I shrugged it off because she was in a new town and probably out of work and, in this area, good jobs in her field aren’t that easy to come by. Her tweets showed that she was living on the breadline in a part of town you wouldn’t expect to find a newcomer but that she was mixing with people who were supporting her in one way or another.

An opportunity arose (in a voluntary capacity) that would suit her so I let her know. She came to meet me and I introduced her to the setup and she seemed to fit in well with the established group.

Then the group began to disintegrate. There was unease and discomfort and within weeks the people who had started the group left and there were few people left. Strange things happened. I’m not saying she was a thief but things went missing and there was always a scapegoat mentioned.

She played to my sense of paranoia and made me feel as though I was going more than a little mad. As the group photographer I found myself being sidelined more and more. I left the group under a carefully orchestrated cloud.

I tweeted about it. I tweet a lot of rubbish but I tweet a lot of the big stuff that goes on in my life too. I tweeted about how I’d been abused by that person and then the abuse from the person I mentioned above began. Subtweets saying that if anyone hurt her friend they’d have to answer to her, tweets directly to me asking me why I thought I had the right to stand in judgement.

This is what this woman did so swell. She divided people, she gossiped about people and told lies about her life. You can guarantee that if she was gossiping to you about one person then she was gossiping about you about someone else. She took delight in telling me about one person whose relationship had broken down because he was impotent. She is a nasty piece of work.

To see her defender talking mental health in public last week was a shock but it also brought back some memories that hurt. It seemed that her mental health had to be protected and treated as something precious but mine was tossed aside and stood on by her. In my opinion, this person is not an adovacte for mental health. You cannot talk of equality if you act in a way that is destructive to someone else’s mental health.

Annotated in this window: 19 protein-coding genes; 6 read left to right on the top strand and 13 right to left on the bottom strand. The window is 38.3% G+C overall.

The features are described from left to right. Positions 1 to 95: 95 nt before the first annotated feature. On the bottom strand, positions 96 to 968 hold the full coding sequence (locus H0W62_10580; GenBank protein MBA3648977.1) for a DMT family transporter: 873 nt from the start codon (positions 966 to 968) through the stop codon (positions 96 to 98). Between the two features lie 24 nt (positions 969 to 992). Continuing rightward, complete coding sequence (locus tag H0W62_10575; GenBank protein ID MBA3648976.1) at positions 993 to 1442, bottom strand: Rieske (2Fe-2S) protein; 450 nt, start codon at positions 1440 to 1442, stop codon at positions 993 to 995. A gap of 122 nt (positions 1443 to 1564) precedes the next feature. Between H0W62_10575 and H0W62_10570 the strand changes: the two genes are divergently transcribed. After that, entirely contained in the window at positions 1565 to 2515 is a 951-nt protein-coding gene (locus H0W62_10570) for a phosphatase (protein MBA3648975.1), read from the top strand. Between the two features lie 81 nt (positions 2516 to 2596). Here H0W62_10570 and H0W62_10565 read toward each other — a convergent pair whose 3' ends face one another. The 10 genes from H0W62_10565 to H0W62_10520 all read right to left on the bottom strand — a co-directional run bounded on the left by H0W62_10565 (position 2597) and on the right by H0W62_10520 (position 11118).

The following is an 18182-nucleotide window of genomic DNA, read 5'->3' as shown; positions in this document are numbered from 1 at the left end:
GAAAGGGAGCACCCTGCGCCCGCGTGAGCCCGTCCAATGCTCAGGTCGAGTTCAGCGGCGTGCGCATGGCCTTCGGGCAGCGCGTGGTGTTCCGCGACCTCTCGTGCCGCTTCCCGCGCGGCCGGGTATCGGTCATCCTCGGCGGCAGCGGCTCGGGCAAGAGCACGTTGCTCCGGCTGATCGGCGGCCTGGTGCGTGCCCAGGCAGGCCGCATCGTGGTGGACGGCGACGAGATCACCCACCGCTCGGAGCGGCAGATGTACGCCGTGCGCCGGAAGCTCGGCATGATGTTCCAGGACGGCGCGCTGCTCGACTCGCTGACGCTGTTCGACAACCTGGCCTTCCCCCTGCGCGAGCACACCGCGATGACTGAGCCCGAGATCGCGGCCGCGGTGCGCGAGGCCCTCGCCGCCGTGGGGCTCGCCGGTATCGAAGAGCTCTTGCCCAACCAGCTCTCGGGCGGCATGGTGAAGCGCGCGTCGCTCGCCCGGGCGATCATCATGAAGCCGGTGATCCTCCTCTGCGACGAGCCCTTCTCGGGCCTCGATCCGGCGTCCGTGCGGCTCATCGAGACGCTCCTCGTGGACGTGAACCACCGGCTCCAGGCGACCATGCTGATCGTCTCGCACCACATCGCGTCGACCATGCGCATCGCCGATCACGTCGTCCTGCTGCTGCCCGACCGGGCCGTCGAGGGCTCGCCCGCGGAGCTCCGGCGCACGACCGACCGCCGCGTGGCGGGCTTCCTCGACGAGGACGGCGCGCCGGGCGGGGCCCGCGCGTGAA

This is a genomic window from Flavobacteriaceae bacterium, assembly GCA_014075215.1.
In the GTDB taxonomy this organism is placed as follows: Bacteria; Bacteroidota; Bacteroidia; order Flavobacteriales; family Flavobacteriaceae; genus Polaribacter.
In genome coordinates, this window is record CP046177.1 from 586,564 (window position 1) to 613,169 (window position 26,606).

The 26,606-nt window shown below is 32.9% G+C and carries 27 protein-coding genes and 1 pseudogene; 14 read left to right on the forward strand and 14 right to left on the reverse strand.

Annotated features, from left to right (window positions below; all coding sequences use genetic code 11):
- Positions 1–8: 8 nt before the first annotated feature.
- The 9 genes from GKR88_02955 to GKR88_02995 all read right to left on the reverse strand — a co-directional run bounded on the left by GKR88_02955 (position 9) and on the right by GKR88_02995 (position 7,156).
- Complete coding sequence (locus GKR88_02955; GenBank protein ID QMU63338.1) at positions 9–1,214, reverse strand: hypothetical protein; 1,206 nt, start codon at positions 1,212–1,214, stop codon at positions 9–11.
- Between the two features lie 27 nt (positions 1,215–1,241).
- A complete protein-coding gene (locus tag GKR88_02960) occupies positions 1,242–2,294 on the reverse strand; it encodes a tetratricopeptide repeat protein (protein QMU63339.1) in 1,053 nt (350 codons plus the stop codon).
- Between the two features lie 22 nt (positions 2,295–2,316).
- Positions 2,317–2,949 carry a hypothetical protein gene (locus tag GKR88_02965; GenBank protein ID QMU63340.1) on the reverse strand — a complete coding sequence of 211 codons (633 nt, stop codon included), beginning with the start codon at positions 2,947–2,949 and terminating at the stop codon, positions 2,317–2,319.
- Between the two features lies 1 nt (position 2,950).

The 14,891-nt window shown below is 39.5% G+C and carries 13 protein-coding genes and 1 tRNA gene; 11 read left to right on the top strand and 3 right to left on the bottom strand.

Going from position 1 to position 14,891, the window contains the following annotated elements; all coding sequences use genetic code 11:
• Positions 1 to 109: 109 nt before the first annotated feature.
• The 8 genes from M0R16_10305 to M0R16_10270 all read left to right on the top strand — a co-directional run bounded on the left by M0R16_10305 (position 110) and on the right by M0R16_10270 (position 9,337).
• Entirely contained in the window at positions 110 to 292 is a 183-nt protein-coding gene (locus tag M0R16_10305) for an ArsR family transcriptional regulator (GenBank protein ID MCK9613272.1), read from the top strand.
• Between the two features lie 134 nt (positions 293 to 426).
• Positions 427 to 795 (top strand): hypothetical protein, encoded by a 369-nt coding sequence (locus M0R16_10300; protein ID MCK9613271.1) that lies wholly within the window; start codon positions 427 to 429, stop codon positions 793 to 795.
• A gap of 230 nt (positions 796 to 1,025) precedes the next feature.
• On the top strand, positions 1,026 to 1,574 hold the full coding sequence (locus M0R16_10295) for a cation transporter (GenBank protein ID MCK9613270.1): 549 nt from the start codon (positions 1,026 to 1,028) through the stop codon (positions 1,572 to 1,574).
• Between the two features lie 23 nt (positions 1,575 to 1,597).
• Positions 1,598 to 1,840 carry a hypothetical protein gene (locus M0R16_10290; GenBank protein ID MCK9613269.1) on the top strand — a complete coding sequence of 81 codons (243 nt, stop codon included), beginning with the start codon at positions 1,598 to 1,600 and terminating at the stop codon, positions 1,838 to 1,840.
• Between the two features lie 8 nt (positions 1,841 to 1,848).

If either of them recognise themselves from this blog post then shame on them. If they’re not happy about it then it’s tough. This is how my experience of them affected me, this is my opinion and I’m allowed to have one.

Bullying is wrong no matter why we do it and covert abuse of people with mental health problems is vile.



Last month, before Ogden died, I did a poll on Twitter to get suggestions about what I should blog about. I was hoping that people would pick food but of course it was the subject I wanted to blog least about was the one that was chosen.

Okay everyone has seen those newspaper reports about people who get taken to court and sometimes evicted because they’ve been playing the same song over and over again and sometimes very loud. That’s me except for the sound level.

Psychologically anticipating the next sound and knowing what the next word is elicits a feeling of comfort in the brain so I’m givng myself a hug. Lots of people do this and most people don’t force their neighbours  to listen to it.

It explains I suppose why I’m reluctant to listen to new music. I’m still listening to the Doobie Brothers with the same regularity I did when I was 14 which was *coughs* ago.

I’ve sang in choirs over the years most of them assoociated with sacred music. I’m still a fence sitter when it comes to God but, like a lot of other fence sitters and atheists, sacred music is fantastic to sing. When music is composed for God it is composed in a way that is different to composing it for man and that’s why it’s so wonderful to sing it.

I sing out loud at home all the time. When I’m not talking to the cats I’m singing something. I’m one of those people who can’t shut up even when I have nothing to say.

I used to sing to Ogden all the time and when I did he used to come and sit with his back to me and press himself up against my legs and I used to stroke him from his lovely silky head down over this rough lurcher type hair. I groomed him at times when I sang and that suited him well too.

This is what I used to sing to him. I’d say enjoy but my voice isn’t what it was.

Ogden Nash, a great dog

Three years ago, give a take a week or so, I saw a photo of a dog on a Facebook rescue page. The photo was shared to me by a friend and it was of a very sad looking dog who’d been in a Spanish pound for three years. THREE YEARS. Five months is considered a long time in a British pound and dogs are reasonably well looked after but three years in a Spanish pound where the dogs are treated like shit? No wonder he looked sad.